In February 1993, Bhai Mohan Singh resigned from the Ranbaxy board of directors and Dr Singh took over as the chairman and managing director of the company. Dr Singh, who was suffering from cancer of the oesophagus, died young in 1999. Although he had already realized his dream of making Ranbaxy a global company, but could not see it making big strides in this direction. After Dr Singh’s passing away Devinder Singh Brar, took over as the managing director and chief executive officer of Ranbaxy. Since the time of joining the company in 1977, Brar had worked closely with Dr Singh, who considered him the best brain in the Indian pharmaceutical industry. Dr Singh’s elder son Malvinder, was also inducted into the company board.

Over the years, Ranbaxy emerged as a leading pharmaceutical company in several overseas markets, having manufacturing units in a number of countries. In the United States, it became the fastest company to record sales of $100 million and was declared the fastest-growing pharmaceutical company in 2001. By the end of 2003, it was amongst the top ten generic pharmaceutical companies in the United States. In November 2003, the Ranbaxy research and development center at Gurgaon, on the outskirts of Delhi, was visited by Bill Clinton, the former American President, who was on a short visit to India. The William J. Clinton Presidential Foundation, had tied up with four companies worldwide to supply anti-AIDS medicine in poor African countries. One of those companies happened to be Ranbaxy. Clinton wanted to assure himself that all the talk about the company’s scientific skills was not exaggerated.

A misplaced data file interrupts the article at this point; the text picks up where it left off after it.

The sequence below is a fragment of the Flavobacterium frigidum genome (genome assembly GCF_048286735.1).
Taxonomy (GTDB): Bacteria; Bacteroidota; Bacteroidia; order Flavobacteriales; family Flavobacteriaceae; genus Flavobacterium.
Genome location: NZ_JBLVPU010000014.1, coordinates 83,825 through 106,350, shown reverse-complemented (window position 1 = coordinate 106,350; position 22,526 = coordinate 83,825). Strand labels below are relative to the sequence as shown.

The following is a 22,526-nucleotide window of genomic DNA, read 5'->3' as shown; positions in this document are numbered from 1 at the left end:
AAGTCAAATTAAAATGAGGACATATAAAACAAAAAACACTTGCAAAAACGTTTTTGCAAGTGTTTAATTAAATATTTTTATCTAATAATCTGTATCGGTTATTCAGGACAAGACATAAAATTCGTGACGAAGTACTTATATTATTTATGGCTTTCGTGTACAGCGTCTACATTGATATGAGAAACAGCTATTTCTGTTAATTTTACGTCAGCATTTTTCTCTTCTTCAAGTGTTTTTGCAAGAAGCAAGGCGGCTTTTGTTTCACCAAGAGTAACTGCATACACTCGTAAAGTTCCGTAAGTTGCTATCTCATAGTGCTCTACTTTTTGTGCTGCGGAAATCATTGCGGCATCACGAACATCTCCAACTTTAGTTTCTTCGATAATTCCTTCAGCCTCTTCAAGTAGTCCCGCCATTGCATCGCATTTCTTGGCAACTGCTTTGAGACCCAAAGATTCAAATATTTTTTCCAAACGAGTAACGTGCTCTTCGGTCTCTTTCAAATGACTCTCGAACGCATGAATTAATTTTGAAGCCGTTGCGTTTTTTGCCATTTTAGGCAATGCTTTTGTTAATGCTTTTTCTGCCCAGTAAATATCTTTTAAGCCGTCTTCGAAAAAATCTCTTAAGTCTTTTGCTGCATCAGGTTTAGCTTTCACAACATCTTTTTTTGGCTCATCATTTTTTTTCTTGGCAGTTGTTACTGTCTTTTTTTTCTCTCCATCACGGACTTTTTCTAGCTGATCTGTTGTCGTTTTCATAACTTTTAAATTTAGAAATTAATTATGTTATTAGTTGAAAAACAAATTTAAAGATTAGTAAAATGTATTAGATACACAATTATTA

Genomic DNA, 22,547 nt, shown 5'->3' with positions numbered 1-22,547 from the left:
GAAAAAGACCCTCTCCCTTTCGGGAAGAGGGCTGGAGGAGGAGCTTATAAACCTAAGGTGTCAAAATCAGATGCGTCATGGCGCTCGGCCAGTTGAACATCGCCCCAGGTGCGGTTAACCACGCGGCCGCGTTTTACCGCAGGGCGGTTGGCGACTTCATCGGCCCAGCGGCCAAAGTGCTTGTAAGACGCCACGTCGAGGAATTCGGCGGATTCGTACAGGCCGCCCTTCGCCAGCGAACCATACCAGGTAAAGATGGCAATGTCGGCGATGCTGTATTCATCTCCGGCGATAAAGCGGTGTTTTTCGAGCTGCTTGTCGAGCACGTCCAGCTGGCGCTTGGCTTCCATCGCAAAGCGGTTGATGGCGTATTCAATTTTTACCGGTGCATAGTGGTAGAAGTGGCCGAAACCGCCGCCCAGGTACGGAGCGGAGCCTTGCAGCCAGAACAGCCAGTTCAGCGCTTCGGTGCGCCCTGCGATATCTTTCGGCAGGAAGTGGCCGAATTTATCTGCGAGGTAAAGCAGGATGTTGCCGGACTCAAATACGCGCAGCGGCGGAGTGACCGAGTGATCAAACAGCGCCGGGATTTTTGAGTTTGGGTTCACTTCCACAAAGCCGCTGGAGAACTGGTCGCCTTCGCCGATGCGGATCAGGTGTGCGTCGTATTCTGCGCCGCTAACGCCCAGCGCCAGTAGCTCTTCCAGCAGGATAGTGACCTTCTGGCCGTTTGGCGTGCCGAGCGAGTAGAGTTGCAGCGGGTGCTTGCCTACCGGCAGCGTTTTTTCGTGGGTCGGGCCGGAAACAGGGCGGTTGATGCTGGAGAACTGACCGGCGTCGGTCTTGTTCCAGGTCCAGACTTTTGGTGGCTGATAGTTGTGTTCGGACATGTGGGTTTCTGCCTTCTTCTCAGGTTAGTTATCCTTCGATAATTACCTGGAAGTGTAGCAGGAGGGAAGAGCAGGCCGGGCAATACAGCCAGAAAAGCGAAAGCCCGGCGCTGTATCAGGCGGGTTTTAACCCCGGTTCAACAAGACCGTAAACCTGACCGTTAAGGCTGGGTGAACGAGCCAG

At present Ranbaxy has 8,500 employees worldover. It plans to achieve a turnover of $5 billion in 2012–a quantum jump from the actual of less than $1 billion in 2003. Ultimately, Ranbaxy would be among the top five generic companies in the world, as compared to its number nine position in 2003.

The author has taken great pains in collecting facts and figures about numerous professionals working for the company and the functioning of various multinational pharmaceutical companies, their interaction and legal battles with Ranbaxy. The reading becomes drab at times but makes the reader aware of the constant struggle, which the enterprising Sikh family had to undertake to get recognition and reward at the international level. In order to have a flare of international business dynamics, professionals working for pharmaceuticals companies must read the success story of Ranbaxy. They will get to know its remarkable journey from a distributor of medicine to a multinational corporation, deriving over eighty percent of business from outside India.